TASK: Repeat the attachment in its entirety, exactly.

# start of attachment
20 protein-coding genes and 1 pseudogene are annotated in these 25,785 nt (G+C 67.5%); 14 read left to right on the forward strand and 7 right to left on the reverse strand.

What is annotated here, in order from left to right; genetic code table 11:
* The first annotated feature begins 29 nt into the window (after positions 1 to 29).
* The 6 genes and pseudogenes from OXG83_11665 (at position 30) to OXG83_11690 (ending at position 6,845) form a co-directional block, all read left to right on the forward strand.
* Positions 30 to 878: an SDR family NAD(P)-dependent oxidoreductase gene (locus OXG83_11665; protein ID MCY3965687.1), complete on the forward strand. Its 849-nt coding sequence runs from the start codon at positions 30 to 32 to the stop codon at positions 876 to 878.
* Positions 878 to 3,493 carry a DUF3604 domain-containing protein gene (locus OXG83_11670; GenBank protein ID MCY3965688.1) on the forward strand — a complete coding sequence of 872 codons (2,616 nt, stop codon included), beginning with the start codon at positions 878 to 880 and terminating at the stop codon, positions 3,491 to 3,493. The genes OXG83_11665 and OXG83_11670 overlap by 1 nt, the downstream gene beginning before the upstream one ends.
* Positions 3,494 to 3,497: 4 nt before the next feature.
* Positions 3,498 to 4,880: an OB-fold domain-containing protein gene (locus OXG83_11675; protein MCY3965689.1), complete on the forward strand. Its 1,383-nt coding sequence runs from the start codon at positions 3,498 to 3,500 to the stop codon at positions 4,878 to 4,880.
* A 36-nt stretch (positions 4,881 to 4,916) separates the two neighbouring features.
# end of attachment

20 protein-coding genes and 1 pseudogene are annotated in these 25,785 nt (G+C 67.5%); 14 read left to right on the forward strand and 7 right to left on the reverse strand.

What is annotated here, in order from left to right; genetic code table 11:
* The first annotated feature begins 29 nt into the window (after positions 1 to 29).
* The 6 genes and pseudogenes from OXG83_11665 (at position 30) to OXG83_11690 (ending at position 6,845) form a co-directional block, all read left to right on the forward strand.
* Positions 30 to 878: an SDR family NAD(P)-dependent oxidoreductase gene (locus OXG83_11665; protein ID MCY3965687.1), complete on the forward strand. Its 849-nt coding sequence runs from the start codon at positions 30 to 32 to the stop codon at positions 876 to 878.
* Positions 878 to 3,493 carry a DUF3604 domain-containing protein gene (locus OXG83_11670; GenBank protein ID MCY3965688.1) on the forward strand — a complete coding sequence of 872 codons (2,616 nt, stop codon included), beginning with the start codon at positions 878 to 880 and terminating at the stop codon, positions 3,491 to 3,493. The genes OXG83_11665 and OXG83_11670 overlap by 1 nt, the downstream gene beginning before the upstream one ends.
* Positions 3,494 to 3,497: 4 nt before the next feature.
* Positions 3,498 to 4,880: an OB-fold domain-containing protein gene (locus OXG83_11675; protein MCY3965689.1), complete on the forward strand. Its 1,383-nt coding sequence runs from the start codon at positions 3,498 to 3,500 to the stop codon at positions 4,878 to 4,880.
* A 36-nt stretch (positions 4,881 to 4,916) separates the two neighbouring features.